While the American public (and the rest of the world) watched James Comey make the highest-viewed testimony in congressional hearing history, the Republican-majority House of Representatives passed the Financial Choice Act, a bill designed to repeal and replace much of the Dodd-Frank Act of 2008.
At first glance, most of the key principles sound pretty great – allegedly supporting equal opportunity, consumer protection, accountability for both the private and public sector, and economic growth.
However, reading into just the executive summary (see above) we realize that many of the broad principles are oversimplifications of deregulation initiatives, such as general removals of oversight in risk management within the financial sector. In fact, that’s a pretty good summary of what the Act does: hacking financial regulation by removing powers and funding for many of the regulatory bodies that were formed by the Dodd-Frank Act. I wouldn’t suggest reading the original document of the CHOICE Act, as it looks like this:
In other words, the Republicans took the Dodd-Frank Act (Titles II in their – wait for it – Subtitle II) and removed much of the responsibility enforced upon corporations simply by striking out mentions of ‘corporations’ in the Act.
So, here are three things you need to know about the CHOICE Act.
1. Repeals Dodd-Frank Titles II and VIII
Dodd-Frank Title II gave the Federal Deposit Insurance Corporation the right to find ways to liquidate large corporations close to failing, which enforces shareholders and creditors to assume all losses.  Dodd-Frank Title VIII allowed the Financial Stability Oversight Council to designate FMUs (financial market utilities), systems that provide infrastructure for financial transactions, with additional rights in oversight.  Its replacement, the Bankruptcy Code, is the Dodd-Frank Title II, with the phrase “and corporations” taken out of the majority of the clauses, and the ability for corporations to transfer estates to “bridge companies,” the corporate version of a loan shark company.
2. “Exempt[s] banking organizations that have made a qualifying capital election from any. . . federal law, rule, or regulation that. . . provide limitations on mergers, consolidations, or acquisitions of assets or control . . . [that] relate to capital or liquidity standards or concentrations of deposits or assets.”
What this effectively means is that after a bank has a certain amount of money ($50,000,000,000),  they are exempt from federal limitations that relate to capital or liquidity standards – so larger banks that are usually kept away from each other to maintain a more competitive market will be free to merge and acquire one another and other, smaller, competing banks. In the long run, this could mean that we could see an effective Franken-Bank monopoly of sorts. (If you think you’re being robbed by your bank now, wait till it has no competitors…)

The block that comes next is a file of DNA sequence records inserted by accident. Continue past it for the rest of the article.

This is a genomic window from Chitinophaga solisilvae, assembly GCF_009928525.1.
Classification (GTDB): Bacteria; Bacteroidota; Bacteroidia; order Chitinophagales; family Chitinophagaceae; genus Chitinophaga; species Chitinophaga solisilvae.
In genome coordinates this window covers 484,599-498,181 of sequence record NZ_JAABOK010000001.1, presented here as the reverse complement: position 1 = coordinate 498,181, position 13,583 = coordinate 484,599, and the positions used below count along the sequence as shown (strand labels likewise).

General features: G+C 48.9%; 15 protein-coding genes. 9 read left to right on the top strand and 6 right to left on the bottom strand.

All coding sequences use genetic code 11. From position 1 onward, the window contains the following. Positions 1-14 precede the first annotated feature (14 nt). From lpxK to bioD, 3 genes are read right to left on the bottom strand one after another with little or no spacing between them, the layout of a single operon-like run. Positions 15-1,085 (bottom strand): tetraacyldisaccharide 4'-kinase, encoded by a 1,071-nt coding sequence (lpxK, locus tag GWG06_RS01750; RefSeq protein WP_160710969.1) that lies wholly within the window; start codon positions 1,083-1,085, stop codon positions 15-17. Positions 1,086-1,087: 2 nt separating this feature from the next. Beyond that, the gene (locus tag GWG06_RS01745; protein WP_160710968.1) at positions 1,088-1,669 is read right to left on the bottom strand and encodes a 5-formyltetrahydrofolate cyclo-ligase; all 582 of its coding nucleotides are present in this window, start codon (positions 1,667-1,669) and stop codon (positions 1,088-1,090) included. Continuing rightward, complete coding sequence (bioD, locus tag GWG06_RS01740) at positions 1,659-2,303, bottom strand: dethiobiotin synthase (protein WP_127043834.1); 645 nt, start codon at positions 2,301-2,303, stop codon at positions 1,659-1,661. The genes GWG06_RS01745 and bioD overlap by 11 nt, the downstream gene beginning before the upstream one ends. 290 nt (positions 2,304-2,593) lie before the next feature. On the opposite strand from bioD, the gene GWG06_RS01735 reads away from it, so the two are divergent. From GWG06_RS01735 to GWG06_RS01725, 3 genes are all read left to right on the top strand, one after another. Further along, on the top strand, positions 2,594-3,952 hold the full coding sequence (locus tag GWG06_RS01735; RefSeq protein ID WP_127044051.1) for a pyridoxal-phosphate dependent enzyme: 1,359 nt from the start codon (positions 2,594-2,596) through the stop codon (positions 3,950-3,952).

3. “Exempt[s] banking organizations that have made a qualifying capital election from any federal law, rule, or regulation that permits a banking agency to consider risk “to the stability of the United States banking or financial system”
Systemic risk was probably the cornerstone topic of the 2008 financial crisis – at that point, the government realized that banking had become more than a private, for-profit industry, but rather, an integral public good that served as the financial infrastructure of the modern-day economy that sought to manage and re-delegate uncertainty of risk. While I’d argue that a regulation that permits a banking agency to consider risk “to the stability of the United States banking or financial system” (as corporations are bound by law to otherwise solely serve the interests of the shareholder to maximize profits) is largely a symbolic gesture because it doesn’t really enforce the consideration, it does close potential legal precedent for decision-making executives to consider policies that, while not maximizing profits, would be beneficial in managing systemic risk.
But the key thing that I have noticed as I wander through this labyrinth of an Act is that it grossly deregulates the financial markets to even pre-Obama era standards. Where banks can find loopholes to bypass M&A regulations; where financial regulatory bodies that have been around for around 80 years find sources of revenue (such as fines) redirected to serve the Treasury’s deficit; where, while the punishments for financial crimes have increased in severity, the bodies that enforce the laws are abolished or replaced by opaque extensions of the executive branch; and where, in a rather strange political contradiction, the Speaker of the House is given a “pocket veto” on executive orders regarding new financial regulations. Based on historical events following the continual deregulation era within the financial industry in the Nixon and Clinton eras, there is clear precedent to understand that, as it stands, financial deregulation, especially in the way it has been done in this bill, is the American highway to the next economic meltdown. I mean, there is a reason why this bill was picked to be voted on during the Comey hearing.
 The Choice Act, Subtitle B Section 121a (B)